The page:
& Sunday afternoon at 2 p.m. Staple Goods Gallery Presents the Neutral Ground Quarterly Reading Series 6 X 15 (Six writers/performers, fifteen minutes each) Featuring performer Bremner Duthie, poet Kelly Harris, prose writer Yuri Herrera, prose writer Ruthie Landry, poet & playwright Dalt Wonk, and prose writer Michael Allen Zell. Actor, singer, and performer of award-winning one man shows, Bremner Duthie; Poet, educator, founder of The Literary Lab, and MelaNated collective member, Kelly Harris; Internationally known and award-winning novelist and short story writer, Yuri Herrera; NOCCA student and 2011 Words & Music Festival High School Short Story Winner, Ruthie Landry; Decades-strong poet, playwright, illustrator, and critic, Dalt Wonk; and, Novelist and short story writer, Michael Allen Zell

& This Sunday’s reading at the Maple Leaf Poetry Series is Open Mic at 3:30 pm in the rear courtyard.

& The new Sunday show from Spoken Word New Orleans is Poetry and Paint Brushes. Spoken Word artists perform as a resident artists paints the crowd and performers. At 6 p.m. at Special Tea, 4337 Banks Street. No longer at the Bayou Road location.

& Sunday afternoon at 2 p.m. Staple Goods Gallery Presents the Neutral Ground Quarterly Reading Series 6 X 15 (Six writers/performers, fifteen minutes each) Featuring performer Bremner Duthie, poet Kelly Harris, prose writer Yuri Herrera, prose writer Ruthie Landry, poet & playwright Dalt Wonk, and prose writer Michael Allen Zell. Actor, singer, and performer of award-winning one man shows, Bremner Duthie; Poet, educator, founder of The Literary Lab, and MelaNated collective member, Kelly Harris; Internationally known and award-winning novelist and short story writer, Yuri Herrera; NOCCA student and 2011 Words & Music Festival High School Short Story Winner, Ruthie Landry; Decades-strong poet, playwright, illustrator, and critic, Dalt Wonk; and, Novelist and short story writer, Michael Allen Zell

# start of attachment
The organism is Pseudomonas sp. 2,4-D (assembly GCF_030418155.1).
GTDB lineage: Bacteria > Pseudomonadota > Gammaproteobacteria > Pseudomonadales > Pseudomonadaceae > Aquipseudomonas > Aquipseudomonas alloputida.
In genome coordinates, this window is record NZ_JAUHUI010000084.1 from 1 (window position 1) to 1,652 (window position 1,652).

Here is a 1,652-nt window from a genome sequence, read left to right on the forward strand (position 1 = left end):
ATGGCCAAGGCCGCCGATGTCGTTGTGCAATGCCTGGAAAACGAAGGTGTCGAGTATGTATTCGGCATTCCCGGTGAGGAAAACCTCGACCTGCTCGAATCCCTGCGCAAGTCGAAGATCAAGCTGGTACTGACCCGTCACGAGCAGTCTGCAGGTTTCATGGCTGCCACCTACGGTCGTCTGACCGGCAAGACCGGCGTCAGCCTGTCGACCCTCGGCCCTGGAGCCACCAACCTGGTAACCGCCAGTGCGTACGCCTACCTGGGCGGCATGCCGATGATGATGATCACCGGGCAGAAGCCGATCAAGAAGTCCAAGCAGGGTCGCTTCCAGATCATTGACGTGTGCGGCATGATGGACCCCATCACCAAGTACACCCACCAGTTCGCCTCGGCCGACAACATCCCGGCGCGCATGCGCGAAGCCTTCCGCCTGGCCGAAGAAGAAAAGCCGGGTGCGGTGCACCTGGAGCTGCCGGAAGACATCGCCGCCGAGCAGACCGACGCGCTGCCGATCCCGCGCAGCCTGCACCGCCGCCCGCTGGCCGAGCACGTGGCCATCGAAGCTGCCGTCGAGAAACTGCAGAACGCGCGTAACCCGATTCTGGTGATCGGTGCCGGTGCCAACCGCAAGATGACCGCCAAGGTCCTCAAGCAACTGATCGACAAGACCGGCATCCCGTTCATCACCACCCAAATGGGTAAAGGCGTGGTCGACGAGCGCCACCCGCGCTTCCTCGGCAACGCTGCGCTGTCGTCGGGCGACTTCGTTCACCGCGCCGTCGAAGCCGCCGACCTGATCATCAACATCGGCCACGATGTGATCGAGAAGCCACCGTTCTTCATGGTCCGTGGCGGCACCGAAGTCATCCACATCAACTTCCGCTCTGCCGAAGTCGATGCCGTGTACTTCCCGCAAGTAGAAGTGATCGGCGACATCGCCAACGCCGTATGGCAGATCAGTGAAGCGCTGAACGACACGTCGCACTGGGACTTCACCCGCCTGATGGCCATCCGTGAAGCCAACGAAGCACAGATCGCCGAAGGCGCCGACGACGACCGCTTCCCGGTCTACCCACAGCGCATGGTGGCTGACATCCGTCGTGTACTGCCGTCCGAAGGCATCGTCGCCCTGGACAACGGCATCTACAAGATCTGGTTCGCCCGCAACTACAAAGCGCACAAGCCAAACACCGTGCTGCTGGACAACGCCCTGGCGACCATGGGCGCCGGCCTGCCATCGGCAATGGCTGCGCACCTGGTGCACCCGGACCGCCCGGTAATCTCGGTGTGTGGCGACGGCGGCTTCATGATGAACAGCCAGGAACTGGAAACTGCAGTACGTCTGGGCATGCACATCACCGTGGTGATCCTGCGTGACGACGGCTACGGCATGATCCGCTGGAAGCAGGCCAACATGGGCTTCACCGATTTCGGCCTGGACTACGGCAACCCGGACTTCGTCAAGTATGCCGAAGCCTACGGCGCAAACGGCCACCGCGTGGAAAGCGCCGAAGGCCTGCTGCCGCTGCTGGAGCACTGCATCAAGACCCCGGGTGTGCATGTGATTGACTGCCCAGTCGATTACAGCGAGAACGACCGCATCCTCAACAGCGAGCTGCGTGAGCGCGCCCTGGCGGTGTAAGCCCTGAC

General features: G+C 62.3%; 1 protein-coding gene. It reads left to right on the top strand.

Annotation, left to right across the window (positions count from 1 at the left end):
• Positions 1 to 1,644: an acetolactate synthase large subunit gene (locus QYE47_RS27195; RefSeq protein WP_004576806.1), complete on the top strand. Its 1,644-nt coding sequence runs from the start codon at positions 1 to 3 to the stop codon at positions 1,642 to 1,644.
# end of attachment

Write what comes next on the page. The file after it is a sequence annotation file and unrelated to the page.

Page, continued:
& Every Monday, 9 p.m. Writer’s Block, usually held on the amphitheater steps on Decatur Street across from Jackson Square. Check the Facebook page for details.

& Susan Larson, the former book editor of the former Times-Picayune newspaper and member of the National Book Critics Circle hosts The Reading Life on WWNO (89.9 FM) on Tuesdays at 1:30 p.m. She features interviews with authors of local and national interest.

& Tuesday, March 26 Garden District Bookshop hosts Sally Newhart’s book The Original Tuxedo Jazz Band. In 1910, The Tuxedo Jazz Band played its first show at the Tuxedo Dance Hall in Storyville, under Oscar Celestin. The popular ensemble went on to play all over New Orleans, as well as across the South and the nation. In 1953, it became the first jazz band to play the White House. The band has punctuated Jazz history and produced some of the most memorable musicians of the past century: Bob French, Albert French, William Ridgley, Octave Crosby, Louis Armstrong and more. Author Sally Newhart has written a definitive and captivating history of the band from inception to present, including oral histories, archival photos, discography and a previously unpublished complete list of members since 1910

& Wednesday, March 20 brings Robert M. Ferris and FLOOD OF CONFLICT: The New Orleans Free School Story to Octavia Books. In 1971, he helped start The New Orleans Free School, which became a public school in 1973. He taught seventh and eighth grade and participated in communal governance of the school until 1980. Then the school system bureaucracy engaged the school in a bitter fight to take over leadership of the school. This struggle ended with Bob being appointed principal in 1982. However, this battle was not an isolated onslaught. It was a precursor to a human flood of conflicts in which the bureaucracy attempted to drown the Free School over issues about staff, size of enrollment, educational practices, teachers, building conditions, neglect of duty and location of school. Ferris concludes this book with passionate and well-informed arguments about educational issues confounding our country, including charter schools, the achievement gap, high-stakes testing, poverty, fair and equitable spending, early childhood eduction and quality education.

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Comments»

1. candice - March 14, 2013

psst: you got the e-mail with the UNO discount code, right?